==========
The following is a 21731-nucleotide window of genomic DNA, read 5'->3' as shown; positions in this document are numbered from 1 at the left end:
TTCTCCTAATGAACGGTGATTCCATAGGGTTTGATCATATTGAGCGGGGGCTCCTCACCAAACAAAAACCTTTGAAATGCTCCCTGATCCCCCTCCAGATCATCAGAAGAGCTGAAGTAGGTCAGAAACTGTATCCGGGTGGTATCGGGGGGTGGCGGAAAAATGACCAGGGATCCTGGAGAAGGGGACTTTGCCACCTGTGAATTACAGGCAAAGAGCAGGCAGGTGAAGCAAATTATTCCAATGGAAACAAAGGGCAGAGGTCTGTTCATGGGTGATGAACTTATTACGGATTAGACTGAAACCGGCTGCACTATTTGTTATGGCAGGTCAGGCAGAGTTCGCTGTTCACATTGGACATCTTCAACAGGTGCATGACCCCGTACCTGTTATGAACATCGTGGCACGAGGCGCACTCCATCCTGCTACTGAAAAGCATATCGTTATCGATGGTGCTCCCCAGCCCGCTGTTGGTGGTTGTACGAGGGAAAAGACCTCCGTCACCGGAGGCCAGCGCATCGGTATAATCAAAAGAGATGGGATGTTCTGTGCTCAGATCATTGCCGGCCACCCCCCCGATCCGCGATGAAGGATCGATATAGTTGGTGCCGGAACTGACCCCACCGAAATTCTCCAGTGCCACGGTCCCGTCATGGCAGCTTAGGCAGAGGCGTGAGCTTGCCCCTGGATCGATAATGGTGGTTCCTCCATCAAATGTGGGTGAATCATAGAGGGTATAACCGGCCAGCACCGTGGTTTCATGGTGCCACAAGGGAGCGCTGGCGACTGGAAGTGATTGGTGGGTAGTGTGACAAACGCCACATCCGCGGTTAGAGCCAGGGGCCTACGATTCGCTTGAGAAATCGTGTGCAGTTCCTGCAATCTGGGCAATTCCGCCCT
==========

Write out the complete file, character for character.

The following is a 21731-nucleotide window of genomic DNA, read 5'->3' as shown; positions in this document are numbered from 1 at the left end:
TTCTCCTAATGAACGGTGATTCCATAGGGTTTGATCATATTGAGCGGGGGCTCCTCACCAAACAAAAACCTTTGAAATGCTCCCTGATCCCCCTCCAGATCATCAGAAGAGCTGAAGTAGGTCAGAAACTGTATCCGGGTGGTATCGGGGGGTGGCGGAAAAATGACCAGGGATCCTGGAGAAGGGGACTTTGCCACCTGTGAATTACAGGCAAAGAGCAGGCAGGTGAAGCAAATTATTCCAATGGAAACAAAGGGCAGAGGTCTGTTCATGGGTGATGAACTTATTACGGATTAGACTGAAACCGGCTGCACTATTTGTTATGGCAGGTCAGGCAGAGTTCGCTGTTCACATTGGACATCTTCAACAGGTGCATGACCCCGTACCTGTTATGAACATCGTGGCACGAGGCGCACTCCATCCTGCTACTGAAAAGCATATCGTTATCGATGGTGCTCCCCAGCCCGCTGTTGGTGGTTGTACGAGGGAAAAGACCTCCGTCACCGGAGGCCAGCGCATCGGTATAATCAAAAGAGATGGGATGTTCTGTGCTCAGATCATTGCCGGCCACCCCCCCGATCCGCGATGAAGGATCGATATAGTTGGTGCCGGAACTGACCCCACCGAAATTCTCCAGTGCCACGGTCCCGTCATGGCAGCTTAGGCAGAGGCGTGAGCTTGCCCCTGGATCGATAATGGTGGTTCCTCCATCAAATGTGGGTGAATCATAGAGGGTATAACCGGCCAGCACCGTGGTTTCATGGTGCCACAAGGGAGCGCTGGCGACTGGAAGTGATTGGTGGGTAGTGTGACAAACGCCACATCCGCGGTTAGAGCCAGGGGCCTACGATTCGCTTGAGAAATCGTGTGCAGTTCCTGCAATCTGGGCAATTCCGCCCT